“the other thing about my voice that’s just an interesting fact: I really feel like my voice is my instrument . . . I play the piano really well, and I play guitar, but generally I hear a million different melodies . . . And there’s a couple differences (between these albums), really.

“ first, with Tempest I had laryngitis for 2 months, so when I was singing those songs I was really struggling. and one of the songs is actually a guide vocal, because that was just the best take we got!

“The other thing is with Shout I executive produced or co-produced the whole thing, so each track has a producer (or two) and me. And nobody knew what the whole album sounded like until I sent it to mastering, besides me.

“So nobody was able to stop me and tell me that every single song has a counter-melody in it, which I love. Whereas a producer may have tried to rein me in, each producer was working individually on 1 or 2 tracks: they had no way of knowing what anything else sounded like, and so I really feel like I got to do the best vocal work, and do those big sounds that I’ve been wanting to do.”

MUSICAlive! notes, given our previous description of her as a Gothic Folk wonderland, the massive differences with a giant song like “Shout It Out” from this new release.

“That one is a perfect example: I had this melody in my head; all the parts came together really quickly; and so did the lyrics. And then I actually thought I was writing it for (Portugal. The Man), and we wrote the song and nothing really happened with it. I think it might have been pitched for a couple of ads, and I just started to identify with it more. I sang the vocals because I was the vocalist in the studio that day, but I sang it in a way I wouldn’t have normally tried to sing, because I was trying to do that falsetto thing, and we just tried to make it sound as good as we could: but it actually sounded really great! In MY voice. I guess what I’m really saying is I didn’t realize I was writing for myself . . . so I didn’t have any preconceived notions about what Gabrielle Papillon should or shouldn’t do.

“I also didn’t really have any insecurities about how it would sound to other people. (Writing for others) gives me this cloak of invisibility because my name isn’t attached to it.”

Yet it’s basically the title track of this new album.

“Those 7 songs are my words: (‘Shout It Out’ is) a protest song! It’s very much about the Me Too movement, and very much about people waking up and feeling like ‘We’re going to stand up for ourselves,’ and gender being much more fluid than the public discourse has really allowed us to believe it was.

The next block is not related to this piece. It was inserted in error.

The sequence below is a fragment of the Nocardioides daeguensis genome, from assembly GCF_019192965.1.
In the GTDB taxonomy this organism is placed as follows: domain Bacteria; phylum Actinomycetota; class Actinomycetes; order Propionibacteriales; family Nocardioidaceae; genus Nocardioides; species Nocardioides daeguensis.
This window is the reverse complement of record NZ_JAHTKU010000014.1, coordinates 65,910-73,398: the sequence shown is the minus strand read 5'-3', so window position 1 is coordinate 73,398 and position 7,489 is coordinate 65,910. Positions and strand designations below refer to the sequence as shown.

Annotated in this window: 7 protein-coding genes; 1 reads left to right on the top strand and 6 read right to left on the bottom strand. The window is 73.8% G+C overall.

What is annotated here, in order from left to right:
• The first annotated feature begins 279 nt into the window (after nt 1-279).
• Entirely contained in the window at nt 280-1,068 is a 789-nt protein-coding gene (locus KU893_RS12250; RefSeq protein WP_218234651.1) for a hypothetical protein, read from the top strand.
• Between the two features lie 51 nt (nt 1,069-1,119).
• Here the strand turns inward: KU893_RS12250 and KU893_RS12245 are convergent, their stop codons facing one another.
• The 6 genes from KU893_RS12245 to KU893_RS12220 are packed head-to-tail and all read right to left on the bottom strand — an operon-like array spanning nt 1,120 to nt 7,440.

“the whole album is pretty much a rallying cry. and I think the way I wrote it reflects that. I don’t fit really neatly into boxes. I’m not just a folk singer: I think I’m a songwriter, and I’m a singer, but singer/songwriter has this connotation like me and my guitar troubadouring around. But really there’s so much more to songwriting!”

Yes, there is, thank heavens! We look forward to Gabrielle Papillon Shout-ing it at us in person someday.

Posted by Carey Rutherford

Author: Carey Rutherford

Swallowed by the mutual loves of words and music (but far too chicken-shit to perform them with a band), Carey’s writing career started slowly as a freelance writer in 2003, starved him nearly to personal bankruptcy until 2008, and changed directions while writing for FastForward, Beacon Calgary, GayCalgary, and Examiner magazines. With the death of many old-school periodicals, and the explosion of musical diversity in Calgary, the modern approach to writing about live music performance in the Calgary region presented uncluttered landscapes for the focussed passion that Carey’s conversations with musicians, drag queens, festival producers and small animals has uncapped. He was moulded by the brilliance of paper-based periodicals old and new (Life, rolling Stone, Swerve! and Adbusters etc.), and sees the info-verse as needing creative, empathetic, but clear-eyed Agents to communicate these performances.